IRS Launches Second Offshore Voluntary Disclosure Initiative

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IRS announces Special Voluntary Disclosure Initiative is available through August 31, 2011. Kevin E. Thorn encourages U.S. taxpayers with undisclosed offshore accounts to come into compliance.

This new program should not be overlooked by those who have not come into compliance yet. If they enter the program, substantial civil and criminal penalties could be avoided.

The IRS introduced a new Voluntary Disclosure Program on February 8, 2011 for U.S. taxpayers with undisclosed offshore accounts. The 2011 Offshore Voluntary Disclosure Initiative (OVDI) is based on the previous disclosure program that ran through October of 2009. The original program helped generate over 15,000 Voluntary Disclosures from U.S. citizens who failed to report the existence of and taxes due from offshore accounts, and then produced another 3,000 disclosures after the program’s time period had expired.

Kevin E. Thorn, Managing Partner of Thorn Law Group, a law firm that represents many taxpayers throughout the U.S. and around the world with undisclosed offshore accounts and financial interests, states, “the new amnesty program is a second-in-a-lifetime opportunity and all taxpayers with undisclosed offshore accounts should participate to avoid criminal exposure.”

IRS commissioner Doug Shulman IRS re-affirmed the IRS’s commitment towards bringing U.S. taxpayers into compliance. “Combating international tax evasion is a top priority for the IRS. We have additional cases and banks under review. The situation will just get worse in months ahead for those hiding assets and income offshore. The new disclosure initiative is the last, best chance for people to get back into the system,” said Commissioner Shulman.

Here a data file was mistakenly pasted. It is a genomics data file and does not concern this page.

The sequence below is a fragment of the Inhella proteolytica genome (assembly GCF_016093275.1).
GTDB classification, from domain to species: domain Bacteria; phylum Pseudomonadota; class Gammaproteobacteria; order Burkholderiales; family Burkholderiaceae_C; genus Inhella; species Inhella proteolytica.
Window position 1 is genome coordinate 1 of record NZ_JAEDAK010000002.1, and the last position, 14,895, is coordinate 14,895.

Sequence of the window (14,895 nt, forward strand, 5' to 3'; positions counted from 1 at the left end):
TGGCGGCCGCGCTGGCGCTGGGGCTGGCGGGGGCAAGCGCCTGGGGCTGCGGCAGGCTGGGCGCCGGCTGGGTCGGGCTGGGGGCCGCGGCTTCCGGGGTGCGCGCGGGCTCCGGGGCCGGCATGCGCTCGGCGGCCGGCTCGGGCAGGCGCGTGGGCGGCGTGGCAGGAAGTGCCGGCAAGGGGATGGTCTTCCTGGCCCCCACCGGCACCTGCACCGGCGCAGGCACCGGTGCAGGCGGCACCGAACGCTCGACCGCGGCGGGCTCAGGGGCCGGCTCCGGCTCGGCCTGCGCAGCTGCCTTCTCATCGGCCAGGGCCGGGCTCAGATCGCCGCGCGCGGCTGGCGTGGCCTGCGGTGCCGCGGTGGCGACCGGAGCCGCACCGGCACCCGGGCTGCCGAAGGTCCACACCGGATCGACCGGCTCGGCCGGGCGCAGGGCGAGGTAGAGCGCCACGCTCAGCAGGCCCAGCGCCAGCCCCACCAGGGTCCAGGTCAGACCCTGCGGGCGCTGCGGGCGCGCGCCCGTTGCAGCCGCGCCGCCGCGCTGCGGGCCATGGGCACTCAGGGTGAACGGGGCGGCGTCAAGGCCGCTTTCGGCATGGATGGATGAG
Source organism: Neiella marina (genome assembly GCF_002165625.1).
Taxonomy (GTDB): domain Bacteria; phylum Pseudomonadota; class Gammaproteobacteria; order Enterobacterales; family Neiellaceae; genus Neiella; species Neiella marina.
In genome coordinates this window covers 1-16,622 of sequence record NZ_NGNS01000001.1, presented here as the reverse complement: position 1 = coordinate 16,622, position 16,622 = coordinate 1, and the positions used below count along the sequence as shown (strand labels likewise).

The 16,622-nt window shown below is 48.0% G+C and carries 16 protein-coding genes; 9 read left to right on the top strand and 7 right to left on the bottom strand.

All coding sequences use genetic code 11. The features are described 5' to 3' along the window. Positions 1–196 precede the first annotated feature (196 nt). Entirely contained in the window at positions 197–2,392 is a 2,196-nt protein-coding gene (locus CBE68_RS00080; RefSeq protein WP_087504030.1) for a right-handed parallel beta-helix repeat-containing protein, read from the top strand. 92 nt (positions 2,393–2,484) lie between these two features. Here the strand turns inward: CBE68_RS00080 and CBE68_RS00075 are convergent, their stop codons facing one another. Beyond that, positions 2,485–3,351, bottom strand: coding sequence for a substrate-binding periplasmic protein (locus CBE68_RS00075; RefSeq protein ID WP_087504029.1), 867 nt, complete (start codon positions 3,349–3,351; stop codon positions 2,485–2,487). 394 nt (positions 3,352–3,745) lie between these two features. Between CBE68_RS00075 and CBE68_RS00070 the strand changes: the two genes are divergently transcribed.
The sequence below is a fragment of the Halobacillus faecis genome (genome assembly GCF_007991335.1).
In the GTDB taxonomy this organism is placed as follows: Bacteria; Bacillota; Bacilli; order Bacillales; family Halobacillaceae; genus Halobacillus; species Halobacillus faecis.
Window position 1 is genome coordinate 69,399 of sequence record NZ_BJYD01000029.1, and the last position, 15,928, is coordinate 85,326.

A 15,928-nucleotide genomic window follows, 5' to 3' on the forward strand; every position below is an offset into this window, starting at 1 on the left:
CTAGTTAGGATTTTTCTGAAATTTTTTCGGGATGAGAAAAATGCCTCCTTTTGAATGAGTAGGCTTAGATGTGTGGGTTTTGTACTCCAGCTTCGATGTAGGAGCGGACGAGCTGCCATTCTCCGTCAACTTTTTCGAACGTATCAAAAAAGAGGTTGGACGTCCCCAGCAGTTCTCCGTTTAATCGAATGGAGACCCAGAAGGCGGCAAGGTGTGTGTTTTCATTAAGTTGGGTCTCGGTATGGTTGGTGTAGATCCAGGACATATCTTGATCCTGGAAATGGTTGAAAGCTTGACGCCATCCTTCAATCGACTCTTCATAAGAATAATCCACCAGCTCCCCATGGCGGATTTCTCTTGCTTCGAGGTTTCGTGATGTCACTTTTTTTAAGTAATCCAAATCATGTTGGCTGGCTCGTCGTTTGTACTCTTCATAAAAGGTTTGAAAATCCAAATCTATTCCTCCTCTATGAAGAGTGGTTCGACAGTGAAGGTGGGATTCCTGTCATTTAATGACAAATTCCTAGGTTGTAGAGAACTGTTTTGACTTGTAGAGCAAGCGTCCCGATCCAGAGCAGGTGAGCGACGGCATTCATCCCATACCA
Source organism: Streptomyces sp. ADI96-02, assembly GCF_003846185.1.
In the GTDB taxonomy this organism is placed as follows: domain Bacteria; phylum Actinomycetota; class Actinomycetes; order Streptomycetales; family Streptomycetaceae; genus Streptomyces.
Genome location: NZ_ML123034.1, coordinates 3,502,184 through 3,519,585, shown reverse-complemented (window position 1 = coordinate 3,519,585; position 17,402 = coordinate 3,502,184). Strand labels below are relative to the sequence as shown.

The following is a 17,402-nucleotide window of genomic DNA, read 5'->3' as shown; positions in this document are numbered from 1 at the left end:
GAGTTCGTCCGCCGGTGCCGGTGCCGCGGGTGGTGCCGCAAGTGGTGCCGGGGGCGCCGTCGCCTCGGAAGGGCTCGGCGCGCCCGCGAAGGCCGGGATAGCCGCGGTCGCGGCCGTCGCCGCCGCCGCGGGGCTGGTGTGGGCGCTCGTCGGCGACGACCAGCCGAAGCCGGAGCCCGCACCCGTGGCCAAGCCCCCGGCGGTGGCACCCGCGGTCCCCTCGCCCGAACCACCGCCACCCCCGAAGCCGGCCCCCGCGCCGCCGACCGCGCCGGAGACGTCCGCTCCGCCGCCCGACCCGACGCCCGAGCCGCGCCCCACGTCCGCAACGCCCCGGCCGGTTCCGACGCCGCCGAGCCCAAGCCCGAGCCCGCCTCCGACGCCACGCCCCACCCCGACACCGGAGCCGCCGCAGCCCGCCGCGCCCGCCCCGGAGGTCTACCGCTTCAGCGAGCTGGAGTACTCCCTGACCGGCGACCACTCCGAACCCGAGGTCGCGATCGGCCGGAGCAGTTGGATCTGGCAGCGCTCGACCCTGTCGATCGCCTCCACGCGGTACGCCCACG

The 2011 OVDI is based on the first amnesty program issued in 2009, but the most significant differences are a higher penalty structure and eight-year look-back period. The general 2011 OVDI terms include:

1. A 25 percent penalty on the taxpayers’ undisclosed offshore accounts with the highest aggregate account balance over an eight year period, 2003 through 2010.
2. Participants must pay back taxes and interest for up to eight years as well as accuracy related and/or delinquency penalties.
3. Participants must file all original and amended tax returns and include payments for taxes, interest and accuracy related penalties.

Thorn believes “the new Offshore Voluntary Disclosure Initiative is a great opportunity for those with undisclosed offshore accounts who may have missed the first program. This new program should not be overlooked by those who have not come into compliance yet. If they enter the program, substantial civil and criminal penalties could be avoided.”

As Commissioner Shulman and other government officials make clear, the IRS is looking at and obtaining information about offshore accounts from many banks. Warns Shulman, “For those hiding cash or assets offshore, the time to come in is now.”

Kevin Thorn emphasizes that the risk of being found by the IRS increases every day. The consequences for failure to comply with the proper disclosure requirements and filing requirements may lead to audits, severe financial penalties, and in some cases, criminal prosecution. The U.S. government is committed to bringing all U.S. taxpayers with undisclosed offshore accounts into compliance. This is a second opportunity for those U.S. taxpayers who have not already disclosed their foreign bank accounts are encouraged to take advantage of this rare second chance to come forward and minimize both civil and criminal penalties.

For additional information on the news that is the subject of this release, contact Kevin E. Thorn, Managing
Partner of Thorn Law Group at 202-270-7273 or visit us at http://www.thorntaxlaw.com.

About Thorn Law Group, PLLC:
Thorn Law Group, PLLC is a law firm dedicated to helping clients resolve complicated tax, criminal tax, and international tax problems.

Contact:
Kevin E. Thorn, Managing Partner
Thorn Law Group, PLLC
202-270-7273
http://www.thorntaxlaw.com

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